So I am pretty comfortable with my decision to mostly ignore lots of new things, including but not limited to Go, Rust, Julia, Node.js, Perl6 in favour of deepening my skills in C++, R, Python and pushing into new problem domains (e.g. ML/AI) with my tried and trusted tools. When something comes along that is a big enough leap forward over any of them, of course I’ll jump – just like I did when I learnt Java in 1995 and was getting paid for it the same year! I had a lot of fun with OCaml and Haskell too, but neither gained significant traction in the end, also Scala. I don’t see anything on the horizon, all the cutting edge stuff is appearing as libraries or features for my “big 3” while the newer ecosystems are scrambling to backfill their capabilities and will probably never match the breadth and depth, before falling out of fashion and fading away. I’ll be interested in any comments arguing why I’m wrong to discount them, or any pointers to things that are sufficiently advanced to be worth taking a closer look at.

Why did we (developers) flock to Macbooks? Even if using platform-agnostic languages and/or writing applications that would run on servers, we wanted portable Unix workstations with a high build quality and none of the hardware compatibility issues that come with trying to run Linux on a laptop. It’s been over 20 years since I first tried it and it is still woeful. The only way to run Linux on a laptop, even now, and not lose your mind is as a virtual guest of Windows or OSX. And with OSX all the power of Unix is right there already, great!

But Apple have really dropped the ball recently. The build quality isn’t there anymore, the CPU/GPU/memory specs of the MBP are lagging†, and there is a new player in town: Windows Subsystem for Linux. And it is seriously impressive, super-slick and Just Works™. Debian is available, you can develop for it with Visual Studio. There are still a few things to iron out – I still haven’t quite figured out how to have a single project that can target both – but no need to run a heavyweight, high-overhead VM or even a container, it’s deeply integrated with Windows, the experience is pretty seamless. I’m running it on a Surface Laptop now and by the way, I love the keyboard and I love the screen on this device. My first new laptop since 2008…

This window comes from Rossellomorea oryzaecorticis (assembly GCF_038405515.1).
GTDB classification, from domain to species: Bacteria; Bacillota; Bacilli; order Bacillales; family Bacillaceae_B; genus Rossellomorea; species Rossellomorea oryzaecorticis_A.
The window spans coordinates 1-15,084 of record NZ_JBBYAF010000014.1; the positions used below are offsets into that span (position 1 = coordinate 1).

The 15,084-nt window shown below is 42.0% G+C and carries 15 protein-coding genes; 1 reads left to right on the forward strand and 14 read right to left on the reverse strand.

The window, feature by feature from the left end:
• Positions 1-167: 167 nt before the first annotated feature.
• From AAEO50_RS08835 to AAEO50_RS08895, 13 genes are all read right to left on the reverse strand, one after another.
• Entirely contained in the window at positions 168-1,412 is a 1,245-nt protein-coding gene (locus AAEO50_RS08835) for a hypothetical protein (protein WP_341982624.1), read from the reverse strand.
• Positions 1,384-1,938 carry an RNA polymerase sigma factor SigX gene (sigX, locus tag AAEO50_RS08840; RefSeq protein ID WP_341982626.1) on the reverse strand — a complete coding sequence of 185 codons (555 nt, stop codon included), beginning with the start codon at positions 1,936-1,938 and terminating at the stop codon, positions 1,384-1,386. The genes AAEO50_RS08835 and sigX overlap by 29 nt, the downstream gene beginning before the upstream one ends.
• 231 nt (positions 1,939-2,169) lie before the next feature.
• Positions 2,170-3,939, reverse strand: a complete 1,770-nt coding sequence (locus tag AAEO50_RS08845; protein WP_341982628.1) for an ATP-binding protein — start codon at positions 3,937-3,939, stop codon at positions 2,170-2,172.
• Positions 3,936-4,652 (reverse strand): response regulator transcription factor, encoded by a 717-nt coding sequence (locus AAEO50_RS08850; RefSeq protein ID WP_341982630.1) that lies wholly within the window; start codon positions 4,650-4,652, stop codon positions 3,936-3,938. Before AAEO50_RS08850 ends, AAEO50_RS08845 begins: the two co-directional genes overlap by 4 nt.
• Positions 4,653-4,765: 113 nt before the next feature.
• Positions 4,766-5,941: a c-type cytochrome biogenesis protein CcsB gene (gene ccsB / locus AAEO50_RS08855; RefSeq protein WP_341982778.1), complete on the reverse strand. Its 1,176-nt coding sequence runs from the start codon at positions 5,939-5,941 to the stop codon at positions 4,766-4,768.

I think this is going to cost Apple a lot of developer mindshare, as long as MS manages not to screw up their acquisition of GitHub‡, and where the devs go the apps go and the users follow. I saw first hand a decade ago in the wholesale migration from SPARC/Solaris to Linux on x86 that a superior OS can’t save a vendor if they don’t have a good hardware story, and it’s not as if OSX can claim to be far ahead of Windows anymore. What amazing new feature did they demo at WWDC – the animated poop emoji??

… and shows how they all fit together into a “big picture”. Obviously the course is run by Microsoft via edX and does make use of some Microsoft technologies such as Azure ML Studio but it is not actually particularly Microsoft-centric. The maths is universal and most of the programming is in open-source languages, for example I completed the final Capstone project with the free RStudio on my late-2008 MacBook Pro (achieving a final score of 97%).

So I definitely recommend this course (and it’s free if you don’t care about getting a cert at the end, and doesn’t require owning any high-end hardware, all you need is time and self-discipline). I think there is a lot of data science hype around right now, and a lot of unrealistic expectations both from data scientists and organisations employing them. I am certainly not planning on any abrupt career changes myself! But when the smoke clears and the dust settles, these kinds of skills will be applicable to all industries and most roles, even if the job title isn’t Official Data Scientist. gas house eggs Data munging/wrangling (or “ETL” to use the fancy term) is something I’ve done my entire career for example, but I haven’t previously done much dimensionality reduction or feature engineering, and I do forecasts of things all the time, so I will be looking to apply some of that perhaps.